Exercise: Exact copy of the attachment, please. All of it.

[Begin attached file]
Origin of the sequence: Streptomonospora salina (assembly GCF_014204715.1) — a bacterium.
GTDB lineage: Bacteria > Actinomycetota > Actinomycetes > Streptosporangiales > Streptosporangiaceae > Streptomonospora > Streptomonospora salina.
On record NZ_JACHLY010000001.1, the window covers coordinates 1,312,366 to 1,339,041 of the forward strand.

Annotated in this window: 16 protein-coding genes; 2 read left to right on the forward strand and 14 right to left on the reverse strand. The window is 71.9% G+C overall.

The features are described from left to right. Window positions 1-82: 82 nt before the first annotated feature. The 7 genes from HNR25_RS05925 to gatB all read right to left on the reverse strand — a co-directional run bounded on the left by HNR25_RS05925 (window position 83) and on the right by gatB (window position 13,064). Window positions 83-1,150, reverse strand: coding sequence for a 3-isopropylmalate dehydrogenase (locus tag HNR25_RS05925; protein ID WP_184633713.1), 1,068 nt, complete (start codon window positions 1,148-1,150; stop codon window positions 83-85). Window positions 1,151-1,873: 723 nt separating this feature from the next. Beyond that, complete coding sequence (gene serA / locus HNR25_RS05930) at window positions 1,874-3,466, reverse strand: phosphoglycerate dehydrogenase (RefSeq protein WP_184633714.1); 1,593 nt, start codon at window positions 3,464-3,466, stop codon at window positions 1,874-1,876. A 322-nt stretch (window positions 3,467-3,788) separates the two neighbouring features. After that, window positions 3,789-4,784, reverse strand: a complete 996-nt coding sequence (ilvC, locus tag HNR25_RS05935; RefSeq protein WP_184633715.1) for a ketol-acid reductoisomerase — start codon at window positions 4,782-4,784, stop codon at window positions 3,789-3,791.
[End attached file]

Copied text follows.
Origin of the sequence: Streptomonospora salina (assembly GCF_014204715.1) — a bacterium.
GTDB lineage: Bacteria > Actinomycetota > Actinomycetes > Streptosporangiales > Streptosporangiaceae > Streptomonospora > Streptomonospora salina.
On record NZ_JACHLY010000001.1, the window covers coordinates 1,312,366 to 1,339,041 of the forward strand.

Annotated in this window: 16 protein-coding genes; 2 read left to right on the forward strand and 14 right to left on the reverse strand. The window is 71.9% G+C overall.

The features are described from left to right. Window positions 1-82: 82 nt before the first annotated feature. The 7 genes from HNR25_RS05925 to gatB all read right to left on the reverse strand — a co-directional run bounded on the left by HNR25_RS05925 (window position 83) and on the right by gatB (window position 13,064). Window positions 83-1,150, reverse strand: coding sequence for a 3-isopropylmalate dehydrogenase (locus tag HNR25_RS05925; protein ID WP_184633713.1), 1,068 nt, complete (start codon window positions 1,148-1,150; stop codon window positions 83-85). Window positions 1,151-1,873: 723 nt separating this feature from the next. Beyond that, complete coding sequence (gene serA / locus HNR25_RS05930) at window positions 1,874-3,466, reverse strand: phosphoglycerate dehydrogenase (RefSeq protein WP_184633714.1); 1,593 nt, start codon at window positions 3,464-3,466, stop codon at window positions 1,874-1,876. A 322-nt stretch (window positions 3,467-3,788) separates the two neighbouring features. After that, window positions 3,789-4,784, reverse strand: a complete 996-nt coding sequence (ilvC, locus tag HNR25_RS05935; RefSeq protein WP_184633715.1) for a ketol-acid reductoisomerase — start codon at window positions 4,782-4,784, stop codon at window positions 3,789-3,791.